For example: Avoid using nested tags in your markup, use the right element to achieve the goal. For example: if you want to create a menu in the webpage, you should use UI and LI tags instead to repeated Paragraph element or using a table for same.

Check CSS Reset

Every browser has default CSS values which is slightly different from another browser. It will become a pain for developers to add CSS attribute values in the code to make the webpage compatible with the browser. And the worst part is to remember the count the number of times you have used a particular CSS value to make it consistent for all the browsers.

To overcome this problem and avoid the hassle, you can use CSS reset in your code to make sure all the browsers follow the same CSS rule and behave consistently. Eric Meyer’s CSS reset is one of the famous and most used CSS resets which you can use in your source code to make sure of cross browser compatibility of your web page.

You can add following CSS reset file in the header section of your code:

<link rel="stylesheet" href="assets/styles/normalize.css">

<link rel="stylesheet" href="assets/styles/main.css">

Conditional statements for different browsers

No matter how hard you are trying to make your website cross browser compatible, Internet Explorer always acts as pain in web developer’s life. Sometimes, even after putting CSS reset some browser does not render web elements as expected which creates abad user experience and ultimately loss in your online business.

This stylesheet rendering issue can be solved by providing different CSS files for different browsers using conditional statements. A particular browser will only access CSS files associated to it. And simple if else, if End if conditional commands can help to achieve the same.

Here’s the sample code:







<!-- [If IE]>

<link type="text/css" href="IEHacks.css" />


<!-- [if !IE]>

<link type="text/css" href="NonIEHacks.css" />


Use Cross Browser Friendly Libraries and Frameworks

You can rely on Cross browser compatible Javascript libraries like jQuery, YahooUI, MooTools, Dojo and CSS frameworks Bootstrap, Foundation, 960 grid, etc that they will not create any incompatibility issues. Though this will not guarantee complete cross browser compatibility but will save major cross browser compatibility issues that are caused due to incompatible libraries and frameworks.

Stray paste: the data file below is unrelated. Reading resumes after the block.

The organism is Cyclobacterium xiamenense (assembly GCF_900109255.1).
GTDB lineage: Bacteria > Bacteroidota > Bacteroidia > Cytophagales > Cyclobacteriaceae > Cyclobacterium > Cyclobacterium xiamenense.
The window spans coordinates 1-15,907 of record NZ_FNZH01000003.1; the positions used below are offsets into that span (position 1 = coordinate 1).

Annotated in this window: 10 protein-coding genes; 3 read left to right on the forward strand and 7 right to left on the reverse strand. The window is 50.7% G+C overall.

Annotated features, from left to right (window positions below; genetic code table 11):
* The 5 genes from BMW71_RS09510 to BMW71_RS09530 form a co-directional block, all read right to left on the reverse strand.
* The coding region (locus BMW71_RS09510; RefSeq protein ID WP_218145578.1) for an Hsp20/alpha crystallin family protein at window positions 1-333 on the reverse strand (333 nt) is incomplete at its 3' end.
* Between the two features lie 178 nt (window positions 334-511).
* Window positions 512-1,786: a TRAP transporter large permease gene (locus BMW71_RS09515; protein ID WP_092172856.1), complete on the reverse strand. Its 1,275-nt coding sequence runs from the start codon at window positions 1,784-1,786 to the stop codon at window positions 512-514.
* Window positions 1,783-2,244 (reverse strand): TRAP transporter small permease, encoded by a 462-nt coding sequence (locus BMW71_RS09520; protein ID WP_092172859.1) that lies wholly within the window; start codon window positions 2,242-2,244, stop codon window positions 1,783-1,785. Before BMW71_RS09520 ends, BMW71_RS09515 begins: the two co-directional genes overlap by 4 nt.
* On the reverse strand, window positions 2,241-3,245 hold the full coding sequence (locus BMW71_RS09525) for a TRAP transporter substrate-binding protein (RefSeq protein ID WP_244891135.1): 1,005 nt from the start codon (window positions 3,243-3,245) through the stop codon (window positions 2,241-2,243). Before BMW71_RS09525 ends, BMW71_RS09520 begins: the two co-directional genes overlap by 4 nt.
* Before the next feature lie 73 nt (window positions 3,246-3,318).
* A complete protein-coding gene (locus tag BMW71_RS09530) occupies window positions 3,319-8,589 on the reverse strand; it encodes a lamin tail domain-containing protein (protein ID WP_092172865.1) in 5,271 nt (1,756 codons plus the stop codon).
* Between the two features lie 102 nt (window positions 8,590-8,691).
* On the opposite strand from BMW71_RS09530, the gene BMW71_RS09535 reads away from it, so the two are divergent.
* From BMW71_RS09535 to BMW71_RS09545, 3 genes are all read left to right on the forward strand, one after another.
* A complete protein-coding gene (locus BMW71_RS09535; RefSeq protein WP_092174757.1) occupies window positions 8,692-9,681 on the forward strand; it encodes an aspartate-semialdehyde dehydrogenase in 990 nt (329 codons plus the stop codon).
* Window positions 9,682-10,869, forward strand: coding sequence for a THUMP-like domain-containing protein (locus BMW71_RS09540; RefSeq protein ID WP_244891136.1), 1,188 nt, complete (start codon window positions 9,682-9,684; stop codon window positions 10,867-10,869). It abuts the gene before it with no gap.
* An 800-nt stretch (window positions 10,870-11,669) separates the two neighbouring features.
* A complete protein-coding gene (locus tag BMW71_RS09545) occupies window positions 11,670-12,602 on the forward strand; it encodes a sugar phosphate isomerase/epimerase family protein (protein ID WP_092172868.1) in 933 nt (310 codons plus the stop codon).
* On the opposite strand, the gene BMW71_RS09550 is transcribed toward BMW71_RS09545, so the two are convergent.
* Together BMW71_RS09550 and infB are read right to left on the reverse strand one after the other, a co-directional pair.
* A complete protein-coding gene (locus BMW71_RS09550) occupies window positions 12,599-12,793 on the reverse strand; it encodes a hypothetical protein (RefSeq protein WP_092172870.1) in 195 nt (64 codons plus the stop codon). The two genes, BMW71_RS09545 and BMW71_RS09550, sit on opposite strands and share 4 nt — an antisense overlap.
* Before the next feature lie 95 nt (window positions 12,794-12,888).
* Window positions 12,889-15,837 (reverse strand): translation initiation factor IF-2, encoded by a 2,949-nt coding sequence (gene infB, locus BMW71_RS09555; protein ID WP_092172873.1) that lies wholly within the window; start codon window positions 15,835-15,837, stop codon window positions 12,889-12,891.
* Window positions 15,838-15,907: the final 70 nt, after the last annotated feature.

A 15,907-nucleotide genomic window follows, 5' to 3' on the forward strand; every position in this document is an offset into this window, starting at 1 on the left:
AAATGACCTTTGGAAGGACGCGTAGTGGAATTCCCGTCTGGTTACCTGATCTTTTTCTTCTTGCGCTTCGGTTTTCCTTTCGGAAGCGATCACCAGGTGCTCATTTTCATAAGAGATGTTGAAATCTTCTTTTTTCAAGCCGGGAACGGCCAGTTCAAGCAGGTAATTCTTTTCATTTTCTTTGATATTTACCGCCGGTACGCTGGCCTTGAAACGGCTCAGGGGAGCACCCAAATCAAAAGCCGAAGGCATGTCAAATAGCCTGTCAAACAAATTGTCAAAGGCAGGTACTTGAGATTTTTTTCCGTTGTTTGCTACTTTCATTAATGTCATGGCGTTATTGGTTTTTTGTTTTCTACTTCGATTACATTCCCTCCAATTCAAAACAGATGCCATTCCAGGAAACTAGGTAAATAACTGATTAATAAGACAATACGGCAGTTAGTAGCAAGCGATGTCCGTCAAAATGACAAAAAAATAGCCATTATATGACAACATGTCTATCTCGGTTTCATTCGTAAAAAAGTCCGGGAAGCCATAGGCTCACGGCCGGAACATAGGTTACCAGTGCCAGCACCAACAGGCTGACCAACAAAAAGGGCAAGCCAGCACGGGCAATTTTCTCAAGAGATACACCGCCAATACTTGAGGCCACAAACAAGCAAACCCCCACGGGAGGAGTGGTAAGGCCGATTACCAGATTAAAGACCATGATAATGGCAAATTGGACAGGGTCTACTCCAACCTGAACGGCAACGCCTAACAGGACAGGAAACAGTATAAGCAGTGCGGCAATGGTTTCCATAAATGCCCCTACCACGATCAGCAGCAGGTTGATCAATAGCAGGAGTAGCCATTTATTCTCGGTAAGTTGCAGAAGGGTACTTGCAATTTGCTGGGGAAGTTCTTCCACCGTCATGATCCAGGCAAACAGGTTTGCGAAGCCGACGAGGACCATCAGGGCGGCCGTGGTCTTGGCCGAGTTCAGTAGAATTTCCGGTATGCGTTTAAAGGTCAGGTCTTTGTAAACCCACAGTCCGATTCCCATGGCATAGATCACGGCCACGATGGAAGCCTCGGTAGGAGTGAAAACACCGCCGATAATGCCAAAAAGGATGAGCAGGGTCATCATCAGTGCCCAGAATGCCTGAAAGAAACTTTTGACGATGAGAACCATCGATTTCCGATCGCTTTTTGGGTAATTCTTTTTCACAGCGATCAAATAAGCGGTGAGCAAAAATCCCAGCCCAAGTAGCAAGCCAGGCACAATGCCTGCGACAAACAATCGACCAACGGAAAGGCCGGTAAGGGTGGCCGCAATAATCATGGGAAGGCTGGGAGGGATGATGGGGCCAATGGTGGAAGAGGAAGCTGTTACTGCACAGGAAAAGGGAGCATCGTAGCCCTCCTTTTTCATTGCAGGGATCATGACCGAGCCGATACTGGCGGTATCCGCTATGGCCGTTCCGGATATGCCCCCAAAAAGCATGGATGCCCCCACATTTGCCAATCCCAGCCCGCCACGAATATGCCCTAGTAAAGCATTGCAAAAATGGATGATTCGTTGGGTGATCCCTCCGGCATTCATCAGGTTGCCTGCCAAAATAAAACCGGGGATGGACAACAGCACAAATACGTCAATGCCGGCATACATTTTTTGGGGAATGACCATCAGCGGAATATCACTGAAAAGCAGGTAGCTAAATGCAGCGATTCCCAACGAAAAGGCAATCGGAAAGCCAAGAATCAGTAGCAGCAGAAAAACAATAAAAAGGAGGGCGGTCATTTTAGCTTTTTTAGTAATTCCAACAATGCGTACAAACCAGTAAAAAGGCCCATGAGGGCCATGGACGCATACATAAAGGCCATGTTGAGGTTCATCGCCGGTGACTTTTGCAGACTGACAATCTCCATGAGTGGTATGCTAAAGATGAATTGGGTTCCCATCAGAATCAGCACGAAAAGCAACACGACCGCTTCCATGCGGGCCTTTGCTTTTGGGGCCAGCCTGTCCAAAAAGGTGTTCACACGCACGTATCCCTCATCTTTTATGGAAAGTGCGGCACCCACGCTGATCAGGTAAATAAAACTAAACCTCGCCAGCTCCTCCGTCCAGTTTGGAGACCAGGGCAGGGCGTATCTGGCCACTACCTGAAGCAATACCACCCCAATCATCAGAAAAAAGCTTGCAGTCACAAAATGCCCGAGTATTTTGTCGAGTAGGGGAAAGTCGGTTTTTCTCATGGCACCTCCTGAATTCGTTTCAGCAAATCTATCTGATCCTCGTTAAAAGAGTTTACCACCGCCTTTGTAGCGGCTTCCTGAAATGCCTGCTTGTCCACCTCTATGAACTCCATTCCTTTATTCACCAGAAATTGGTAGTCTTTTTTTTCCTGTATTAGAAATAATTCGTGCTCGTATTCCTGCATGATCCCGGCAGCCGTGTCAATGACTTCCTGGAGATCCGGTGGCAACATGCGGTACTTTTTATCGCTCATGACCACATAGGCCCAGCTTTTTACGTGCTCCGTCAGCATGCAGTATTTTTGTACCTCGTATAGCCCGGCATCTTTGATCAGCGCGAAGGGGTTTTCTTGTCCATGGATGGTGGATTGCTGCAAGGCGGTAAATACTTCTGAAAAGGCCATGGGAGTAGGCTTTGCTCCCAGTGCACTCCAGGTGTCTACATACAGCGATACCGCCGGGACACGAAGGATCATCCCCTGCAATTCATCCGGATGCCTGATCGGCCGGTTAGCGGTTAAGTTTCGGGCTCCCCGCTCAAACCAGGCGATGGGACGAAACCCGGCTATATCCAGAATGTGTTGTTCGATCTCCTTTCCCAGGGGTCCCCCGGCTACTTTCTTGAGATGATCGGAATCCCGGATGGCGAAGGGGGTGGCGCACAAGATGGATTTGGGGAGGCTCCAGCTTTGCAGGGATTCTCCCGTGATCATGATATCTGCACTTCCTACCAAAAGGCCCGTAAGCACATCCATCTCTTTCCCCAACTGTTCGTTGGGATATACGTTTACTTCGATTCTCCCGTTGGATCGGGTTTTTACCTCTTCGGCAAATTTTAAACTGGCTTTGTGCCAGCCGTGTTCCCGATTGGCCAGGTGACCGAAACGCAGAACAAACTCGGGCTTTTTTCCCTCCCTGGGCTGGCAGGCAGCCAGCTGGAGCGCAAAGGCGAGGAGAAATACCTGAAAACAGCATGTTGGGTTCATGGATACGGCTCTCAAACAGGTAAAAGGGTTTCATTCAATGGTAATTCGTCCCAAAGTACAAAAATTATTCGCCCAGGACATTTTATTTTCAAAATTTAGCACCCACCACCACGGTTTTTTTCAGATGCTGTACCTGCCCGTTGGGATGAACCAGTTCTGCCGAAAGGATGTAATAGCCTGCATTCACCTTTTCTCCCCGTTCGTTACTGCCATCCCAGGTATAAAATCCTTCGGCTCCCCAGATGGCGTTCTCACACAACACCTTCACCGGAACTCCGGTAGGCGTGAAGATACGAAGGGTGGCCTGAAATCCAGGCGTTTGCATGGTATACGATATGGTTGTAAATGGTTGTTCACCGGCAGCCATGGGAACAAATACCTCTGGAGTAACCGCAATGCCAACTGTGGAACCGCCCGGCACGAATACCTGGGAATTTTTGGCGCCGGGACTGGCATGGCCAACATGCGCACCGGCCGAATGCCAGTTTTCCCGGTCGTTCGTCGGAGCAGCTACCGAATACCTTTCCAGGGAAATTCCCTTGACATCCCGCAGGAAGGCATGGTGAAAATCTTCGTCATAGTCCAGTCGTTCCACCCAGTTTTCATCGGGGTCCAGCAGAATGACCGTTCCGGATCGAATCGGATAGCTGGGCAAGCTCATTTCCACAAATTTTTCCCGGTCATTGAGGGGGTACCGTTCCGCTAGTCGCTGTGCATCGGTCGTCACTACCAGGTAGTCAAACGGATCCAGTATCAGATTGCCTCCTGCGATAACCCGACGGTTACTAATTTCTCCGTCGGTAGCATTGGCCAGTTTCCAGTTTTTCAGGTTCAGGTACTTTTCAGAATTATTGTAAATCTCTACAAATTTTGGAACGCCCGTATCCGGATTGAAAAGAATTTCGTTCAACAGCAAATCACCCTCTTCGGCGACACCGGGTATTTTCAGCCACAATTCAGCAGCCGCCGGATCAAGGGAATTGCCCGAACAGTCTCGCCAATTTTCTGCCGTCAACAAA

Validate your code

Once you are done with the coding part, next comes the validation. Is the code you developed, correct? Does it not miss major tags, elements? Is the syntax correct?

It’s always a good practice to validate the web page code before pushing it on public servers. Because a valid code cannot do magic and make your web page work on all browsers seamlessly but can save you a lot of basic incompatibility issues and an invalid code can generate various sort of compatibility issues and problems.

You can use W3C HTML Validator and CSS Validator to validate your HTML and CSS code. You can also browser plugins such as Firefox ad-on for easy validation right from your browser.

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You will have a list of issues and bugs in your source code after validating the source code. You can fix them and you will be all set to cross one item from your cross browser testing checklist.

Don’t Skip Cross Browser Testing

Last but not least, Cross browser testing of the website n Well, this is what we were aiming from the beginning when we started this article, right? Since you’re now sure that your website is cross browser compatible, still you’ll need to make sure that it is. Cross browser testing will help you to make sure that your website is perfectly working in all the browsers or not.

You can use a tool like LambdaTest as your cross browser testing tool which provides a platform with all the latest browsers (also Internet Explorer, most hatred one), browser versions and operating systems on which you can test your website for browser compatibility issues. LambdaTest also provides an online selenium grid that gives you the ability to run your test scripts on 2000+ browser environments.

You can make a list of bugs after testing and figure out how to fix them. And you will be all set with your seamless and cross browser compatible website.

I hope these tips and techniques will help you make your website cross browser compatible. Let me know in the comment section if that helped!